When The Alarm Sounds, Will You Be Ready?

July 24, 2006

Firefighting is more than a career. It's a passion that most smoke-eaters share. You study and drill endlessly, preparing for that one moment where life or death could possibly hang in the balance, but how can you be sure you're physically up to the task?

Have no fear, I've prepared a simple Fitness Evaluation (administered at home or in the firehouse) that will give you a good idea where you stand. Our evaluation starts off with a written exam that includes six yes or no questions.

Part 1: Written Evaluation

  1. Do you routinely get out of breath going up and down multiple flights of stairs? If yes, adjustment in fitness program indicated (focus cardiovascular endurance)
  2. Have you noticed an increase in weight, or have you clothes begun to fit a little snugly over the last few years? If yes, adjustment in diet and/or fitness program indicated
  3. Have you lost any muscular endurance or ability to carry out routine tasks (that were once doable) on the fireground? If yes, adjustment in fitness program indicated (focus power, muscular strength and endurance)
  4. Do you experience any unexplained physical symptoms at or after fire duty or training (ie: dizziness, nausea, weakness in arms or legs)? If yes, see your doctor before exercising, and notify your department about your symptoms
  5. Have you had a check up with your physician within the last year? If no, see your doctor before exercising or attempting this program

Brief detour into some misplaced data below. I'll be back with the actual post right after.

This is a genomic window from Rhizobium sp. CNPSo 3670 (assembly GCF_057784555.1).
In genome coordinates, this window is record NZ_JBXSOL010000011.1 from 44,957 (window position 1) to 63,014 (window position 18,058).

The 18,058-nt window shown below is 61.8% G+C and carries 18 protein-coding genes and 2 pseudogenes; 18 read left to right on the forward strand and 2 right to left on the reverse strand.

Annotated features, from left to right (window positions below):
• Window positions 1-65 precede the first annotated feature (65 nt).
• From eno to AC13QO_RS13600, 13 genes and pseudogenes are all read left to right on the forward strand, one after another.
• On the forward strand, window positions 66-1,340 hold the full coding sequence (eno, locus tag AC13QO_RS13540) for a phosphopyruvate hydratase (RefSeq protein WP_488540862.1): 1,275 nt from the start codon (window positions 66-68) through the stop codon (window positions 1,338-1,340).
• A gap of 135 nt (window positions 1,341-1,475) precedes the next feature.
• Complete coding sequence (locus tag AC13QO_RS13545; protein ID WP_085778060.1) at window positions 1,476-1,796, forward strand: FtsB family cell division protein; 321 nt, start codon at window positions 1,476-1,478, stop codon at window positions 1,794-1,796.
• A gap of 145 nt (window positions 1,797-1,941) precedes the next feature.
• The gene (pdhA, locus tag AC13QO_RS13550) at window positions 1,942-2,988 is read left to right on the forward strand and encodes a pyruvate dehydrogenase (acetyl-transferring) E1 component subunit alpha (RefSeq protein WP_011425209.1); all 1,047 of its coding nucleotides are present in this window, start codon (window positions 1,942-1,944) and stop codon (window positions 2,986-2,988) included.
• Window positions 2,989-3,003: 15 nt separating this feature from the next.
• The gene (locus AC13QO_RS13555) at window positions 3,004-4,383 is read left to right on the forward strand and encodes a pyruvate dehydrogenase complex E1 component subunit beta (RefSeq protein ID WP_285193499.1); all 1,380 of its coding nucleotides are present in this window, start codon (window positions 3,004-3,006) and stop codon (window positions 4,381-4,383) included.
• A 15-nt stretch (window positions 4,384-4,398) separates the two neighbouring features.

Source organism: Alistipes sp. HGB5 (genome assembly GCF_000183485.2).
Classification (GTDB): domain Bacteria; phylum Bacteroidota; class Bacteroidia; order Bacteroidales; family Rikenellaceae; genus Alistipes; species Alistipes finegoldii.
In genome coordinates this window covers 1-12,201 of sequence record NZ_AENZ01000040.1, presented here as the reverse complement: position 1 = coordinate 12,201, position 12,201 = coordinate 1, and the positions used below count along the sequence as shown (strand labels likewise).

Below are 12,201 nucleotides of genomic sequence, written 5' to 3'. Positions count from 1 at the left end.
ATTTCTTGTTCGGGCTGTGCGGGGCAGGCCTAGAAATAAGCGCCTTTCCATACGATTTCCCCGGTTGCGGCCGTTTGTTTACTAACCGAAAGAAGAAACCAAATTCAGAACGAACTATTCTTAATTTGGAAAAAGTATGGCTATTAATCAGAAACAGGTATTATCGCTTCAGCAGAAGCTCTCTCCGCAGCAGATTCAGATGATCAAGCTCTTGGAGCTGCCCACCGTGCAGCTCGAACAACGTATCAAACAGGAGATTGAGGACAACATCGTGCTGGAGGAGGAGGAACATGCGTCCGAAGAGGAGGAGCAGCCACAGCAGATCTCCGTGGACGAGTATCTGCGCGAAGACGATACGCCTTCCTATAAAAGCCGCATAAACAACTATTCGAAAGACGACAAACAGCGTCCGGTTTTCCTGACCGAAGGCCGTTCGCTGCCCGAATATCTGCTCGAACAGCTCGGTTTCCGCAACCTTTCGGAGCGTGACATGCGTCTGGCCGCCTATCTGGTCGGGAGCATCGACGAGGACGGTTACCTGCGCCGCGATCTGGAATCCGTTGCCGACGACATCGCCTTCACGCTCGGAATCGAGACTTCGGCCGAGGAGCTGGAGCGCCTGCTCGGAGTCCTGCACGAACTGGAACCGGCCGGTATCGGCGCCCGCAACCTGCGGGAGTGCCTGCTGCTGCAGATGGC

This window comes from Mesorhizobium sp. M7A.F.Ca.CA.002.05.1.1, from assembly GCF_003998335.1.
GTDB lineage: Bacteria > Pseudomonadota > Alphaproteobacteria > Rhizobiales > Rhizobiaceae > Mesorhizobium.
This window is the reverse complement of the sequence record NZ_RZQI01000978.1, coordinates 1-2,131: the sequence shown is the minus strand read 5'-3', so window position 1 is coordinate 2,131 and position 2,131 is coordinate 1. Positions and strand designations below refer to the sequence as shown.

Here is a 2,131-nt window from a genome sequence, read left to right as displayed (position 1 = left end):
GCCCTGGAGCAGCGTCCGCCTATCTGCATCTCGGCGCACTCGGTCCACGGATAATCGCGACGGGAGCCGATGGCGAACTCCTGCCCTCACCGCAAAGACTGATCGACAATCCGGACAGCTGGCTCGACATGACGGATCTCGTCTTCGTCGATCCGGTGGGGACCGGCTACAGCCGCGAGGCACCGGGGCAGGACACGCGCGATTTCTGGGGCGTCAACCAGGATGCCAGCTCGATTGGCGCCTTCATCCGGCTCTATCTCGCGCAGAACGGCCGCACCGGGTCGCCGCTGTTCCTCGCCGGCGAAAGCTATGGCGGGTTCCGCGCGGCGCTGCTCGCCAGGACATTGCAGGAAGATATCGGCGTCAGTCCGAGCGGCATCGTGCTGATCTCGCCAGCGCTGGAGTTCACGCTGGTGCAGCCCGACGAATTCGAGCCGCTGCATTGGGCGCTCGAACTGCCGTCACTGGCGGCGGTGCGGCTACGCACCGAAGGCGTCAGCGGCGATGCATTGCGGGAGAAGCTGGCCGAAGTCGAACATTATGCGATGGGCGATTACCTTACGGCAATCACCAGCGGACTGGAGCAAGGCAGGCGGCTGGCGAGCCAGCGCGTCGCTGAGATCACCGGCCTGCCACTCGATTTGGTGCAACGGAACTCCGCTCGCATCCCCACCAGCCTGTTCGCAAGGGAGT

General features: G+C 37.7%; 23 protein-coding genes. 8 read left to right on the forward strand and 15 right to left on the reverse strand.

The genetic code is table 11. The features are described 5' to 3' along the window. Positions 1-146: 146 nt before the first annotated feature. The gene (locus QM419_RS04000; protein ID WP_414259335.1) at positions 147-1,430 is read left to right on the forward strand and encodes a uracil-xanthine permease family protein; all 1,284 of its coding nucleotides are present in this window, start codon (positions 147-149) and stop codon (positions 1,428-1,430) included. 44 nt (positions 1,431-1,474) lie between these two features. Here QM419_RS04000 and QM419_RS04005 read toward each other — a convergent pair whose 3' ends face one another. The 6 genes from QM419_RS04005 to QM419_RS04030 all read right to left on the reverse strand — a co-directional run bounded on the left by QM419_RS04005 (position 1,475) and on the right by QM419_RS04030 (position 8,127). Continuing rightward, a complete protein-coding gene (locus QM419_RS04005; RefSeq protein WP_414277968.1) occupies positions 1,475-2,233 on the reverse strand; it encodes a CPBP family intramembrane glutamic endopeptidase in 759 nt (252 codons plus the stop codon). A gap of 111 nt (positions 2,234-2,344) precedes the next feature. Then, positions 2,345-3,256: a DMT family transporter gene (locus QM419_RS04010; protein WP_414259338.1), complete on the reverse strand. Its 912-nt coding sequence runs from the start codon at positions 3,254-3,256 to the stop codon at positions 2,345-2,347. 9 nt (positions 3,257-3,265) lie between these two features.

6. Did you know half of all firefighter fatalities are heart attack related? If no, it's time to give yourself an education on the reality on the extremes of firefighting and how you can best prepare yourself

Part 2: Physical Aptitude

To boost your fitness level, visit FirefightersWorkout.com.

The FDNY tests it probies at 30 push-ups, 30 sit-ups, and four pull-ups. It also asks it newly hired members to complete a 1.5 mile run in 12 minutes. Certain aspects of the test are easy for some and hard for others. There's also a graded step mill that's considered part of the initial medical exam (heart rate is measured).

  • Step Test:

    Before even entering the academy, every candidate needs to perform 5 minutes and 12 seconds on a graded step-mill at 59 steps per minute. A 50-pound vest simulates bunker gear. Leaning on handrails is not permitted. A passing score is determined by a heart rate of less than 90 percent of max (220 minus age formula is used). There is a three-minute warm up (vest on) before the test begins.